We see this well-dressed old woman visiting the park with a couple of small sacks of peanuts, oats and other grains to feed the birds. A common sight we thought, although it was difficult to miss the affection with which she was “interacting” with the birds, as if almost talking to them. One day we saw her nursing a bird by the lake (she reached out to the local animal welfare group as she told us later) and another day surrounded by a group of crows & ducks (by the lake). It is not that we visit this place often, but almost every time we did, we found this person actively engaged with her winged friends or walking around cheerfully calling out to them. One of the days we came face to face with her and as she greeted us with a cheerful smile, we took the chance to have a casual conversation.
(let’s call her Anne for the purpose of this post)
(Picture courtesy: www.paintingsbylizzie.com)
Anne has been visiting the park and providing food to the birds for several years now and told us stories about the different kinds of birds she “interacts” with, in the park. She spoke about the story of pair of swans living in that lake over the years and how she helped one of them when it got hurt. “It doesn’t cost much to bring some peanuts, oats and grains and what I get in return from these birds is their amazing friendship, I think you should try this too”, she encouraged us. “I think food is not the only reason why they come to me, it is like a community gathering and they feel safe”. Anne spends a few hours almost every day walking the park and looking out for her friends. Looking at the birds dance around Anne and just hang around idly (while not munching on the bits of grain), it felt like Anne has become not just a source of food for them but a purpose to flock to and spend good time. While I have watched some documentaries, courtesy Nat Geo, where determined volunteers/experts interact with wild life to make it easy for them to co-exist & share the environment leading to a healthy ecosystem overall, this was a first time direct experience of watching it happen.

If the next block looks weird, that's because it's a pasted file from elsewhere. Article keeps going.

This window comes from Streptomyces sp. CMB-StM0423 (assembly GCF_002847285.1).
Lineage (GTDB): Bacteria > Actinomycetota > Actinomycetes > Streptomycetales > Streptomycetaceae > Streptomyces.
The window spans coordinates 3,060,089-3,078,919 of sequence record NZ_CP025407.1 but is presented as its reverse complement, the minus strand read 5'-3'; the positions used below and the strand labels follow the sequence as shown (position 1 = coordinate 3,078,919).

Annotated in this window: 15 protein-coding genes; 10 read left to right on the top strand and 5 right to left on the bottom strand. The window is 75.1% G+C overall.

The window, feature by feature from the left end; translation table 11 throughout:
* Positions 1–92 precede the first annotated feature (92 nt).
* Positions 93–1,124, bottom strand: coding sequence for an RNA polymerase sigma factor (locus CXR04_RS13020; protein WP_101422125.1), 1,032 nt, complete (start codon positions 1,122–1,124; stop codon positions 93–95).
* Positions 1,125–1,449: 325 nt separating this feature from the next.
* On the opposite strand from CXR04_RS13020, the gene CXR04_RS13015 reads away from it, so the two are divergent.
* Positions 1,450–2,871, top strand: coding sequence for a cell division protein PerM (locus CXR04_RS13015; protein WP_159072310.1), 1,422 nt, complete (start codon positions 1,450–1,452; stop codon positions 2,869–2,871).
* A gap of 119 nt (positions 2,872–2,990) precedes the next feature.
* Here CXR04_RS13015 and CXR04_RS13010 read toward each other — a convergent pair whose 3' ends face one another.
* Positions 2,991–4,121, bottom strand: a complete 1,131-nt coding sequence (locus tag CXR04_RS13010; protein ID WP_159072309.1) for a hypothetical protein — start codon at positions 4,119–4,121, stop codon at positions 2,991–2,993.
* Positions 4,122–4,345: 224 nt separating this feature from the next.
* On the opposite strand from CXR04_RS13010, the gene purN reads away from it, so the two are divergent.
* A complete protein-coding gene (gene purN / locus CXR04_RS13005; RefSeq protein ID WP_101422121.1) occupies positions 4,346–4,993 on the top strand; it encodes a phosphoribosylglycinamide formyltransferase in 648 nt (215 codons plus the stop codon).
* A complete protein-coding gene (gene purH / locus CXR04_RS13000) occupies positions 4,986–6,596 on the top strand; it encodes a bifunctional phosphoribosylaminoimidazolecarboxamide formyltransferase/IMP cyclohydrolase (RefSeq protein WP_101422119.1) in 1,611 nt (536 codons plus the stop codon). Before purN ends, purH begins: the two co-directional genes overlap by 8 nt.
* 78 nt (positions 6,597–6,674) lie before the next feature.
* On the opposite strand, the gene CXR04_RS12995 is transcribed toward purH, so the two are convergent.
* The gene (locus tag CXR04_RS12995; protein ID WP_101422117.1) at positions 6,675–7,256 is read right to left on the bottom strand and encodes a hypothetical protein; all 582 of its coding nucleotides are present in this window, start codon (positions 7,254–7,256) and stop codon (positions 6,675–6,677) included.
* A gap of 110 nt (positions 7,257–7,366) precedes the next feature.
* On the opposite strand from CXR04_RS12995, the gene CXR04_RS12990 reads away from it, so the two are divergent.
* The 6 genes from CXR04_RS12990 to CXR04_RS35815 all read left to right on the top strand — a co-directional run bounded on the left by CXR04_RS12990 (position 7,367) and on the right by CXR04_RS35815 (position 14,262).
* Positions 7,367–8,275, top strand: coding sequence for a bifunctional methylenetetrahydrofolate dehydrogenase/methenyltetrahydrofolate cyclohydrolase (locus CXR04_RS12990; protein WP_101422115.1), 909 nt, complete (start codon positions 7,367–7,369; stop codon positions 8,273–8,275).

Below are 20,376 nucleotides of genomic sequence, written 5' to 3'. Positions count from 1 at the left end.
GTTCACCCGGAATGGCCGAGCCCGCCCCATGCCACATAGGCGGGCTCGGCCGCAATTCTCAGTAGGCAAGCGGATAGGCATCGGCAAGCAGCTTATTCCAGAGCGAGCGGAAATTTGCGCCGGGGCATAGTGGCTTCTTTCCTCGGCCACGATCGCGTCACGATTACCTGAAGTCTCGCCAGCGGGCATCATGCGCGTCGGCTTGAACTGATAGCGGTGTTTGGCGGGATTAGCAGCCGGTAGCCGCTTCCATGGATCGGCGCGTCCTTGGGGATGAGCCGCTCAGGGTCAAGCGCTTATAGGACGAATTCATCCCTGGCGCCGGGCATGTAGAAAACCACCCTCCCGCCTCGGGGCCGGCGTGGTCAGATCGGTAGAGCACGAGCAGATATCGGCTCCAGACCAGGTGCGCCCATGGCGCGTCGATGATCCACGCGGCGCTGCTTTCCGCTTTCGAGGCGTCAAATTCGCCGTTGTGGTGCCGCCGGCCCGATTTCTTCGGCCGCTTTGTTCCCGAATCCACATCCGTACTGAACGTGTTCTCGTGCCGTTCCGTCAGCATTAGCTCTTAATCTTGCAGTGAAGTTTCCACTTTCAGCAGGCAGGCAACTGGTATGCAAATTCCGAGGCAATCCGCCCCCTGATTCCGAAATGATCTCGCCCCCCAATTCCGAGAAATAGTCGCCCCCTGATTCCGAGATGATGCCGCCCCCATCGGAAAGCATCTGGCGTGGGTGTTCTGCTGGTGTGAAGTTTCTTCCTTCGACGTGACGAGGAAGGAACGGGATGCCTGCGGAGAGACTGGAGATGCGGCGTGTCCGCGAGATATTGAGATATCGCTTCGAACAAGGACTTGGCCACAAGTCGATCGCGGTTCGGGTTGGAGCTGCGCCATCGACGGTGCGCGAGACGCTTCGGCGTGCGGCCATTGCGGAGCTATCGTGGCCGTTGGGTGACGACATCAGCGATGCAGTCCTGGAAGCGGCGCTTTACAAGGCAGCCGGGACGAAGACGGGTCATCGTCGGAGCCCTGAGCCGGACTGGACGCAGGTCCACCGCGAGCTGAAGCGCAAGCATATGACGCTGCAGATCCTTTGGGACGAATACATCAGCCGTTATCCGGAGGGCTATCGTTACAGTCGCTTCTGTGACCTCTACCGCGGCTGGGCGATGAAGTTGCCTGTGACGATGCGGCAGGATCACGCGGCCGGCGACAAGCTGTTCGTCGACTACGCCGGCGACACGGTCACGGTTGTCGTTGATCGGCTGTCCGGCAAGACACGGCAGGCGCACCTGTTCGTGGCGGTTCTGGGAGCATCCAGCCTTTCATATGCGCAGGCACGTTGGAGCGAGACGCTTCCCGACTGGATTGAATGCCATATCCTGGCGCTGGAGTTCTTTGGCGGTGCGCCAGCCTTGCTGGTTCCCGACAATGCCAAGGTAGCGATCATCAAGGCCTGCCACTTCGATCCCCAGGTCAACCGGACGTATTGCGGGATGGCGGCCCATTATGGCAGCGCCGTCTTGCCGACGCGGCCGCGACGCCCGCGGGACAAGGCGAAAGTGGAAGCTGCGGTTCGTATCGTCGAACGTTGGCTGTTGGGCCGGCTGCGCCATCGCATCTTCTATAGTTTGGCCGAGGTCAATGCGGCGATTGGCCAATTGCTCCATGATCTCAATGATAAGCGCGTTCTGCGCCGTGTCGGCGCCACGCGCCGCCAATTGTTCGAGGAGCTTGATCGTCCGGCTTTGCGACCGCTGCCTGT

One of the fantastic leaders I have worked with used to remark, “we should not be(have) in such a way that when someone from our team encounters us, they should not turn away and escape. We should be open and pleasant for our teams to come to us and engage”. Of course it does apply in general as well, we tend to go to (may be flock to) certain people or habits that give us a sense of good time, if not purpose. And there are other things that we tend to escape.
Without getting into the moral/logical predicaments, it is indeed wonderful to be(have) in a such way to be the reason/inspiration that invites flocking (may be not in the literal sense). To be the flock-destination that can enrich the ecosystem. One is lucky to be around such individuals who would leave one emotionally/intellectually richer with their (inter)actions (and if not around such people, it is a good idea to look harder and find some urgently!).
Of course, it is not just about people alone, there are habits/practices(sports/hobbies?) that do this too and to quote Seth Godin (“Okay, you know how you feel, what you need, what you want… This next thing you’re going to do or say: Does it help you get closer to that?”), it is important to note if the thing one is flocking to is actually enriching or depleting.
Most times, it will do a world of good if one is not being the flock-destination to harm the ecosystem [e.g., inviting group (to have caustic) conversations about how bad everything around is without doing anything about it!]
And once again, “What are peanuts worth?”. Well, Anne would say “tons of friendship!”.